How much body routing (by hand) to do before putting on the top?

Discussion in 'Luthier's Corner' started by rwkeating, Apr 8, 2018.


  1. Rôckhewer

    Rôckhewer Supporting Member Commercial User

    Feb 28, 2015
    Phoenix, Arizona
    Owner/Builder- RockHewer Custom Guitars LLC
    What a score!
    These little suckers are a joy to use ( if properly sharpened).
    On my last build whilst cutting the truss rod slot... The router I was using...went down...la muerto!
    So I borrowed this to finish the slot that needed an additional 1/4" of depth routed out.
    Took a couple min. max to get the feel of how much to adjust for each pass... then it made QUICK WORK of finishing the slot !! As you can see I was cutting through hard maple and purpleheart. Pulling clean fine shavings. 20180412_110934.png
     
  2. I have been experimenting with two ways of doing it, and I will probably use a mix of both on the next batch.

    First we "pin" the top and back wood together with 4 or 6 brads which we attach on one side and then cut the heads of the brads off, making sure there is a sharp pointy edge. Then we gently push and tap them together to keep the halves in place for band sawing.

    DSC02858.JPG

    Once the bodies are cut out, I like to start with clam shells, top and back, pretty close to equal in width.

    The first way to go is to step rout them using a template like this. The walnut is a 1/16" accent stripe for the mahogany back and maple top:

    DSC02868.JPG

    Eventually you get this:

    DSC02872.JPG

    Top and back step routed:

    DSC02876.JPG

    Then you go after the edges of the step rout with either a hand chisel or a small grinder, smoothing out the inside edges. I bought a small 2" orbital sander that I also use to really get the edges smooth. On the first couple we did a lot of hand chiseling, but discovered later that a small spherical grinder does wonders and speeds things up quite a bit. Eventually you hopefully get this:

    DSC03022.JPG

    If I am going a little thicker with the body I use more of a "picture frame" construction and later glue the top and the back to the frame.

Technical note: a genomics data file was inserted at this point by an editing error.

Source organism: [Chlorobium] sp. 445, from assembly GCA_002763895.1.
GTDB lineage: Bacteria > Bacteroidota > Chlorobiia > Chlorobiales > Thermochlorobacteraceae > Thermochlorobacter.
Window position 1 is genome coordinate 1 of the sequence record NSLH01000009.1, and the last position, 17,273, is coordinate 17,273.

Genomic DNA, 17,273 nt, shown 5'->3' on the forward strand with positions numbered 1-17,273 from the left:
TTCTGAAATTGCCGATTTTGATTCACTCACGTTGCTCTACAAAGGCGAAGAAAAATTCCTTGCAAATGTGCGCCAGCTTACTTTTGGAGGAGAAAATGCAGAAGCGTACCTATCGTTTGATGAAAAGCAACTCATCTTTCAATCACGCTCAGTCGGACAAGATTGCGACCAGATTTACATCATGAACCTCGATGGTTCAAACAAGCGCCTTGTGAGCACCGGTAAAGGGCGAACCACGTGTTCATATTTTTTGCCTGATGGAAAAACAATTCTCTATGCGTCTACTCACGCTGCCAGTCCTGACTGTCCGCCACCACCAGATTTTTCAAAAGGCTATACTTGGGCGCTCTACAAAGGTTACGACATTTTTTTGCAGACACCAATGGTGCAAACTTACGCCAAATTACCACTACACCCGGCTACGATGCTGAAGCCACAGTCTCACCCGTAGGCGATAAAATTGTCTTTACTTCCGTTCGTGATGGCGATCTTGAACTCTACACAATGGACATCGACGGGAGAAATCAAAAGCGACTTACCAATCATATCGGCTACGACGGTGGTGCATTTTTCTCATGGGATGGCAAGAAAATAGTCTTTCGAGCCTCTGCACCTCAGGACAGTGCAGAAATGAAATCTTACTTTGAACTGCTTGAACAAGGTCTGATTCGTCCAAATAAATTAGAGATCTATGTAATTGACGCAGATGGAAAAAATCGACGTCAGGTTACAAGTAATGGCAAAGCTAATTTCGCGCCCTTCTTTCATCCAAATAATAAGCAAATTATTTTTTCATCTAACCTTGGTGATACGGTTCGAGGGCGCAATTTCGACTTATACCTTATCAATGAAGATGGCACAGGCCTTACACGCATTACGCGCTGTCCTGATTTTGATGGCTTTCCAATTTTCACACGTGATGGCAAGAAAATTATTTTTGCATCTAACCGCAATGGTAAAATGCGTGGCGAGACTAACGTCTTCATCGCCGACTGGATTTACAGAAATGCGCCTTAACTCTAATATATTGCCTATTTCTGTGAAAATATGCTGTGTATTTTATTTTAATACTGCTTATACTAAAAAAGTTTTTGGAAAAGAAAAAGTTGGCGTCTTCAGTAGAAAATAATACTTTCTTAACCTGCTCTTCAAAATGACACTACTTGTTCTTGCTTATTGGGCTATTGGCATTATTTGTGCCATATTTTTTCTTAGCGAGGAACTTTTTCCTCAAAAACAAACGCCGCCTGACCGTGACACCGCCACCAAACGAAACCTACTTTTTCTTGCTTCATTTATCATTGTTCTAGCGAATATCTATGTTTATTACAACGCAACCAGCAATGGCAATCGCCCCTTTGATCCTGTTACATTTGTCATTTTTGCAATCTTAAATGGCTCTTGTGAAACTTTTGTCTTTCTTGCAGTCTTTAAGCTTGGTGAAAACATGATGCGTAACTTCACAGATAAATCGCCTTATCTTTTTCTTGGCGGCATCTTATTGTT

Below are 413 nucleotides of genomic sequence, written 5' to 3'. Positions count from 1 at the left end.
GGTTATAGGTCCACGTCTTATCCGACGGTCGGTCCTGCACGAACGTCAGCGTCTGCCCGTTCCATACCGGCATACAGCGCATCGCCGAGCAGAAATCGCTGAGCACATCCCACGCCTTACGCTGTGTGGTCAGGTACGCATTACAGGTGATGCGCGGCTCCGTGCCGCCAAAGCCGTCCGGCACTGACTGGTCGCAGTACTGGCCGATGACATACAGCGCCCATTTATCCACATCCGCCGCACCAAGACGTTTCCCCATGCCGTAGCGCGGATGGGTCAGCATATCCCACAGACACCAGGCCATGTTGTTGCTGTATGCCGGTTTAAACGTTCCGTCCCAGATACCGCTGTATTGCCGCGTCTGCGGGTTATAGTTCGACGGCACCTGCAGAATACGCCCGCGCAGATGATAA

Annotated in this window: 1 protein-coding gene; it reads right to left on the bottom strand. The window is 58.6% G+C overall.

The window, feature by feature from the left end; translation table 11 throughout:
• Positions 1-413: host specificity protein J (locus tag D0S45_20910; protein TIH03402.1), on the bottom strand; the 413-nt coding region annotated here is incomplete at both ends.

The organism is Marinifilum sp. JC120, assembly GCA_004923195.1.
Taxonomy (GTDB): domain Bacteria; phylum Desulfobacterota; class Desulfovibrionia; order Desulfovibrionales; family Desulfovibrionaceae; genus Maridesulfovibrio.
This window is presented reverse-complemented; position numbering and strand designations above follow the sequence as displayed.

DSC02954.JPG

    I am playing around with a hybrid version using both concepts together. Will post when I get there....

    So to answer the thread question, I rout until it's smooth and finished - then glue the top on.
     
    Last edited: Apr 12, 2018
    rwkeating likes this.
  3. rwkeating

    rwkeating

    Oct 1, 2014
    Chicago
    none
    It is amazing how much body wood can be removed and the body still holds up under string tension. My builds are all solid and I still fear one night I'll be woken up by a mighty and thunderous ~~twang~~ as the body and neck colapse under the tension of the strings. Maybe I worry too much? :)
     
  4. Hey RW

    I appreciate your comments. I am probably far too much of a newbie to even speculate on this - but here I go anyways.

    I have always been shooting for tops and backs around 5/8" and yes - I hawg out and waste an awful lot of material. I haven't been able to find a way around it. I wish I could and I think using the frame construction idea will help. On the next round I am going to go further - down to around 1/4" or slightly less. It's a vibration/resonance thing for me. One of my tops got a little thin by accident - turns out it sounds a little more open and natural to my ear - and I like it. Part of that whole trial and error thing I would say.

    But, going thinner could be a problem, we will see. That is why I anchor everything with a pretty substantial rosewood bridge block epoxied way deep into the back/core wood. It really seems to give me that stability that I am looking for - but hey - we will see. "Seems to" and "reality" can be two different things. A few years from now I could have major egg on my face, with warped tops and who knows what - no doubt. That is a big part of the intrigue of building instruments for me. I think I enjoy the risk.
     
    Last edited: Apr 13, 2018
    Jisch and rwkeating like this.
  5. b3e

    b3e

    Sep 5, 2017
    Warsaw, Poland
    That is a great find Bruce, I bet you will have a lot of fun with it. A handy tool to have in the workshop:)
     
  6. Primary

    Primary TB Assistant

    Here are some related products that TB members are talking about. Clicking on a product will take you to TB’s partner, Primary, where you can find links to TB discussions about these products.

     
    Sep 24, 2021

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